There were times, too, when I went in search of experts who could advise me on subjects with which I was unfamiliar. An expert horsewoman and member of the Society for Creative Anachronism happily responded to all my equine-related questions. For swordplay I turned to someone from the Oakeshott Institute, an organization with the goal of “furthering research and education in the fields of ancient arms and armor.” And because I had to kill off 10 characters in The Price of Blood I met several times with a pathologist to brainstorm possible causes of death in the early Middle Ages.

Fecamp ducal palace

My research took me to Europe as well. In Fecamp, Normandy, I prowled among the ruins of the ducal palace after surreptitiously stepping over the chain with the DO NOT ENTER sign slung across the entrance to the site. In Roskilde, Denmark I measured the bones of Viking ships and studied their full scale recreations at the Viking Ship Museum. On my many trips to England I explored all of the settings for my books, from Winchester to Holderness to York and every place in between. One of the most poignant sites I visited was Ringmere, an all-but-forgotten battle site, nothing more than an empty field. It receives barely a mention in my novel – not even a description, really. But I made my way there as a kind of tribute to the Anglo-Saxons who died defending their lands against a Danish tide that would eventually overwhelm them.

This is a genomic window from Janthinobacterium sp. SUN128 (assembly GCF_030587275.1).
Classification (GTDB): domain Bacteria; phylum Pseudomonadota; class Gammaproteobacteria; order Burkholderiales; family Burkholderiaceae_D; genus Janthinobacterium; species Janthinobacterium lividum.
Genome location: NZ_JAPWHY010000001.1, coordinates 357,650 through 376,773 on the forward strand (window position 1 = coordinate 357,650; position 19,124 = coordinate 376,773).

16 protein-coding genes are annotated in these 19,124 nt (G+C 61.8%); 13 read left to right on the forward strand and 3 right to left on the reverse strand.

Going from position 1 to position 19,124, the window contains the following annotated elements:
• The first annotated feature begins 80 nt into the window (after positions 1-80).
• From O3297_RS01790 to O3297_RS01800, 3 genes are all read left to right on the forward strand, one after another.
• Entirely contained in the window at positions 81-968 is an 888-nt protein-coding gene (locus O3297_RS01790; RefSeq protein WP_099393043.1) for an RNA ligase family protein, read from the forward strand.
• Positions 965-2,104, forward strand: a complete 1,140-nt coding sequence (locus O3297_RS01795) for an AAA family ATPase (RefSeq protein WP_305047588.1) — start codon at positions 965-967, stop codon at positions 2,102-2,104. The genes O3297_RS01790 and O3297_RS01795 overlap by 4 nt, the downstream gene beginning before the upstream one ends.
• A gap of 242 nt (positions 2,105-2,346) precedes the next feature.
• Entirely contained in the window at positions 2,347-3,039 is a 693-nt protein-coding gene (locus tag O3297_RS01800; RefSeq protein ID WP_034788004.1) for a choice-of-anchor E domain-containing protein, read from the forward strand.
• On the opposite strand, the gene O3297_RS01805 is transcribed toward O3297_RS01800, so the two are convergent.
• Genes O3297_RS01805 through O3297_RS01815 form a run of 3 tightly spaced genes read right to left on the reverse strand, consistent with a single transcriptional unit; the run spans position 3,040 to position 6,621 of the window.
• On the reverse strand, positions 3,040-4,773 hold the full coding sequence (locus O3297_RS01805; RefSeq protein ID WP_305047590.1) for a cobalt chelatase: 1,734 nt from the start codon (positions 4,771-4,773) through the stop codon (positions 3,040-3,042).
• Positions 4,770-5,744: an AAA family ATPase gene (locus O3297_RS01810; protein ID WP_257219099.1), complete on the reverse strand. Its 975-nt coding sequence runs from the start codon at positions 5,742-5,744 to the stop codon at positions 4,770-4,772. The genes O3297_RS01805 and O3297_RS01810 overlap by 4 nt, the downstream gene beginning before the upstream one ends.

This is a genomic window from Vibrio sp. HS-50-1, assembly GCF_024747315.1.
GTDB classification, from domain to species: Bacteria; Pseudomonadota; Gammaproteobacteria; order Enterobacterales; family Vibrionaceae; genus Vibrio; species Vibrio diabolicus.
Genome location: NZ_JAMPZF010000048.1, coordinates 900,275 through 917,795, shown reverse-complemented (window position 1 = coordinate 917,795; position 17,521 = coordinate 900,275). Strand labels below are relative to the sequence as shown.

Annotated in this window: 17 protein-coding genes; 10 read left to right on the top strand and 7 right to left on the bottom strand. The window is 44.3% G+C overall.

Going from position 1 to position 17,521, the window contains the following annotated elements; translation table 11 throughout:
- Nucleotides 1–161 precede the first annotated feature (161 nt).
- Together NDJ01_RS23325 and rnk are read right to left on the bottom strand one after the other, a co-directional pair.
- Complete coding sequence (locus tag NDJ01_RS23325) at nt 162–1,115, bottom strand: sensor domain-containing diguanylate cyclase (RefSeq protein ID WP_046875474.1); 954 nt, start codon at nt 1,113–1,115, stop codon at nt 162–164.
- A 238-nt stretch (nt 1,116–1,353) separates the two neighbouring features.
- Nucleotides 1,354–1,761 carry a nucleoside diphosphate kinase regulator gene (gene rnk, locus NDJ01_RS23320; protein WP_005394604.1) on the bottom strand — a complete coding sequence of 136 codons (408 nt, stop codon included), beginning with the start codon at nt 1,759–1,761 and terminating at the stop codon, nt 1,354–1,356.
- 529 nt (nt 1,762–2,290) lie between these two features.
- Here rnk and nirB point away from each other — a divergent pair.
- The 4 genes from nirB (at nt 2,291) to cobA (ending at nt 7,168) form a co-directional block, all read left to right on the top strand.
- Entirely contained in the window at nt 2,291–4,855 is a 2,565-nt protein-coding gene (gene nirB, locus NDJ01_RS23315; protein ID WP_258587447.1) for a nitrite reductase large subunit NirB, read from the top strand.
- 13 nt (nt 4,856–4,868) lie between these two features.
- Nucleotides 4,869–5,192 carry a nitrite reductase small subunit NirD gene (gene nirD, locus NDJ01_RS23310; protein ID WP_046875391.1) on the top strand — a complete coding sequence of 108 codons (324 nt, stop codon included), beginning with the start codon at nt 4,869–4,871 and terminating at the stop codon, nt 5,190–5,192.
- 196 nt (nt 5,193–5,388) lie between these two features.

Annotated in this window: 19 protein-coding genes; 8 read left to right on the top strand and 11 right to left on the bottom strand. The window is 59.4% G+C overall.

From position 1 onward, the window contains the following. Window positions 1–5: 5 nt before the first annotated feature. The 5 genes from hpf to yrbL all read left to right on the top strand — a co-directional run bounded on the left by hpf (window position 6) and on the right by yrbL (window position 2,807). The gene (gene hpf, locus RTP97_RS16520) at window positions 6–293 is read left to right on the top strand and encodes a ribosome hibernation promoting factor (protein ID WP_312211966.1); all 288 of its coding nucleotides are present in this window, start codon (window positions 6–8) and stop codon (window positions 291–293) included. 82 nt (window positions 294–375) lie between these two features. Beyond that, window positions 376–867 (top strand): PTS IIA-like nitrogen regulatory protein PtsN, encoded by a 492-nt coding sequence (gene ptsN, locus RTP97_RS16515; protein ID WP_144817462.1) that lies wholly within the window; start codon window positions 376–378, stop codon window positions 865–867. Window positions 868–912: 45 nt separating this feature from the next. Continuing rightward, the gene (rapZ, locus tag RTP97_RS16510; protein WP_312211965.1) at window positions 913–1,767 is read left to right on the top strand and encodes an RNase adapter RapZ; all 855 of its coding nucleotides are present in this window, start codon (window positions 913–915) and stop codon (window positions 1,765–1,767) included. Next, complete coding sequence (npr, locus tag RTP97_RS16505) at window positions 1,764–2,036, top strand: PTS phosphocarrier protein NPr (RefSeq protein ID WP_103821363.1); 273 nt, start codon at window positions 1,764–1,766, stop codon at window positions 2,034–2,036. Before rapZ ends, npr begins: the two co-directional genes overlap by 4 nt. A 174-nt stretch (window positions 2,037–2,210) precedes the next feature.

And all the while I was searching for Emma, trying to imagine the England that she would have known, the events that she would have witnessed, and what she might have felt about the deeds that touched upon her honour. In doing so I hoped to re-create for my readers that 11th century world and a very remarkable woman.